The Chancellor repeatedly dodged questions on his political future, as he insisted that the EU COULD be prepared to budge its "red lines" over the Brexit deal.
When asked by the BBC and Sky today he would only say: "I'm not going to speculate". But he later told ITV: "I am not going to threaten to resign".
Last night his cabinet colleague Amber Rudd also repeatly refused to say she wouldn't quit either, saying only: "Wait and see."
And raising fresh hopes for the PM that she can get her deal passed, the Chancellor said this morning that the EU were "thinking very hard" about how to progress.
He insisted that the "way to avoid No Deal is to have a deal" as Theresa May battles to save her defeated agreement, but the EU has so far refused to re-open the agreement.
The PM could go back to Brussels to ask for tweaks to the hated Northern Ireland backstop which will keep us tied to the EU, but Mr Hammond said he didn't think they could throw it out altogether.
"What I hear from European politicians is that they are thinking very hard about where the EU has drawn its red lines and whether they really need to be there," he added.
The Sun revealed today that Mrs May's DUP allies are on track to back the deal if they toughened it up – which could include a time-limit on the backstop.
And Boris could get behind the plans too.
A No10 spokesperson said this morning they were "not there yet" but were still working on addressing a "range of concerns around the backstop".
It comes after French finance minister Bruno Le Maire said this morning that No Deal would be a "catastrophe" and it was down to the British government to sort out the mess.
"I'm afraid we have nothing to give," he told the BBC, adding the deal was "done" and reopening it would mean months of new talks.
NEW DEAL OR NO DEAL?
His comments came as he doubled down on his gloomy warnings that a No Deal Brexit would be "extremely bad" for Britain.
The Chancellor risked fresh fury by warning that leaving without a deal would have a long-term impact on Britain's future and would be a "betrayal" of the British people.
Speaking in Davos at the elite World Economic Forum summit today, he said that people were told it would be "smooth and orderly" to leave the bloc – but it was clear that there would be a "significant hit to our economy" in the event of No Deal.
It comes after repeated warnings from the Treasury under George Osborne during the referendum campaign that even voting to leave would cause the loss of millions of jobs and a huge economic downturn – which has yet to happen.
Remainer Mr Hammond told the BBC this morning: "No Deal is not a good outcome. There will be a long term impact… that's not what people voted for.
"They did not vote to be worse off, they voted to be better off."
The Chancellor, who has long been pessimistic about Brexit, praised the Queen for her "wisdom" after she called on the country to "seek common ground" in a thinly veiled reference to Brexit.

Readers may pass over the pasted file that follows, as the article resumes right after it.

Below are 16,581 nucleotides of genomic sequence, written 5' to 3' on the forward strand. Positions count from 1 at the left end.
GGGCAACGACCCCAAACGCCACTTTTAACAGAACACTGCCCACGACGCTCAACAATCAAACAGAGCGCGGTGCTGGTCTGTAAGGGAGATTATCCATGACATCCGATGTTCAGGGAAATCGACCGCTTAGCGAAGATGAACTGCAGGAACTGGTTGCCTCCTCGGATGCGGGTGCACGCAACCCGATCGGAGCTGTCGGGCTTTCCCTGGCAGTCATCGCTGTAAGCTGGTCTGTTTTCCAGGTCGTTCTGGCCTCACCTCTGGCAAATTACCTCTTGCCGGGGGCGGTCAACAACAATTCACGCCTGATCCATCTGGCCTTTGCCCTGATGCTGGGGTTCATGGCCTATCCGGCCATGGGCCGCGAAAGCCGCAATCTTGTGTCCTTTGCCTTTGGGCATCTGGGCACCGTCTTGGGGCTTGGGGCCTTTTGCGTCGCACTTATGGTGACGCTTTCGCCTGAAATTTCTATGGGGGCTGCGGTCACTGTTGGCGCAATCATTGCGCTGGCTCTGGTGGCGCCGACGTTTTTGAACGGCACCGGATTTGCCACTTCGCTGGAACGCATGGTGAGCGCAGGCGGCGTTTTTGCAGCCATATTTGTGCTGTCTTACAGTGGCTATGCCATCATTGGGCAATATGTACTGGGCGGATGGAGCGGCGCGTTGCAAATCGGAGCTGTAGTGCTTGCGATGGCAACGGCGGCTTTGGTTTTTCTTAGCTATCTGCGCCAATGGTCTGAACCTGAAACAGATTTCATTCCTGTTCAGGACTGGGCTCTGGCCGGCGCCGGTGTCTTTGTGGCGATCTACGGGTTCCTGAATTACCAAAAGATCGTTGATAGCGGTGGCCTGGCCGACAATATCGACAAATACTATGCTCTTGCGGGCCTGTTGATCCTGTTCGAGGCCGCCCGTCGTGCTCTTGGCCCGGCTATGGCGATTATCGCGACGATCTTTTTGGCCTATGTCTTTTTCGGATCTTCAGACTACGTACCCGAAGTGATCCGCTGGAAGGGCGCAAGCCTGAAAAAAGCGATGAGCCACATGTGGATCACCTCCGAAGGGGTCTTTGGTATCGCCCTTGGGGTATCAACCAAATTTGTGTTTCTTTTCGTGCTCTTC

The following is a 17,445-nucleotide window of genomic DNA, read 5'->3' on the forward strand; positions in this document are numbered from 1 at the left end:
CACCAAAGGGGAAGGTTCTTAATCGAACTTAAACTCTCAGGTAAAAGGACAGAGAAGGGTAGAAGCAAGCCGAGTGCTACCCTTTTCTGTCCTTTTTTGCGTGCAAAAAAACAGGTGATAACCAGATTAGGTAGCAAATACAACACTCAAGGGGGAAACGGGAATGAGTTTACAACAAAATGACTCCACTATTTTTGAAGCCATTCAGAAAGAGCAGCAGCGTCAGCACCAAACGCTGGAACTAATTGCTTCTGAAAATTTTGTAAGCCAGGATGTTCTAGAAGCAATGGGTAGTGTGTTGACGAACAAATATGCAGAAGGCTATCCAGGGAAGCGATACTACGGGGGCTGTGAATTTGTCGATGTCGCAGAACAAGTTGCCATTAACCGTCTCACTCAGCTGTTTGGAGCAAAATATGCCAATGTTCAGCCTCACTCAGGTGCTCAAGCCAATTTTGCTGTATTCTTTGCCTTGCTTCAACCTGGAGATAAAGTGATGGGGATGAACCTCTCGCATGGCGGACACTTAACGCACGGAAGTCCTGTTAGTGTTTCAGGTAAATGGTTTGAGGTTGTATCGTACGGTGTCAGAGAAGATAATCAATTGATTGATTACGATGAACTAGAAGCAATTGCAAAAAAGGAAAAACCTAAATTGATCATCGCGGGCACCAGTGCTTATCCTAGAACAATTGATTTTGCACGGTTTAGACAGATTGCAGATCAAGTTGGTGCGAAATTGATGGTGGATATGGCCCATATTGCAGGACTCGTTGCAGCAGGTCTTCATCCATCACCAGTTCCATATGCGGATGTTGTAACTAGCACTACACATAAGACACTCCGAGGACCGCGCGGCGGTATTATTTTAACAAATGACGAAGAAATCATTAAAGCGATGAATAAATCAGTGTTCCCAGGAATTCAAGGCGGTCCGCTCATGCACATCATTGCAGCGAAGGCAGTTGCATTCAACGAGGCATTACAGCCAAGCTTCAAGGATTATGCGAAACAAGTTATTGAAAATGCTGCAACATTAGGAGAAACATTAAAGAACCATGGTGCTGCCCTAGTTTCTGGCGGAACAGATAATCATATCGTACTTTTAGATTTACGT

The Queen last night also urged people to “respect other views” and “not to lose sight of the bigger picture”.
The news comes as:
- Amber Rudd gave a huge hint that she would quit the Cabinet if the PM stopped her from backing plans to rule out No Deal
- But Tory Lords could try and "talk out" the bill to try and stop it getting passed
- The EU's Brexit chief has called on other countries to waive fees for Brits to stay there after we leave
He expressed sympathy with his colleague Amber Rudd, who has called for MPs to have a free vote on Monday's Brexit amendments – one popular one is to prevent No Deal and delay Brexit.
However, he said it would not "be the high noon of this debate" and there would be other times colleagues can "express their view".
No10 today ruled out a free vote on Tuesday earlier today.
THE SUN SAYS: FEEBLE PHIL
It is VITAL to keep No Deal alive and Theresa May knows it.
Otherwise the EU has no incentive to fix her deal to get it through the Commons. The very existence of the Labour-backed Yvette Cooper amendment to “avoid No Deal” — a Remainer ruse to kill Brexit — threatens our position.
So what possessed our idiotic Chancellor Philip Hammond to tell his big business buddies at Davos that No Deal would “betray” the referendum result?
It’s both Grade A cobblers and pulls the rug from under his boss.
The Business Department, meanwhile, appears to have asked Airbus to make dire public warnings about No Deal, while europhile Minister Richard Harrington openly dared Mrs May to fire him for branding it a “total disaster”.
Amber Rudd is at it too.
Remainers have abandoned collective Cabinet responsibility and made their Government look even more feeble.
Tory MP, ex-Army officer and Afghanistan veteran Johnny Mercer knows vastly more than these Cabinet clowns about achieving difficult objectives with teamwork, loyalty and courage. He describes it well on the right.
This Cabinet should work as one to fix the Irish backstop which is scuppering the deal. If that fails, No Deal it still is. If they haven’t the stomach for it, quit.
The public is repulsed by their manoeuvres and plots.
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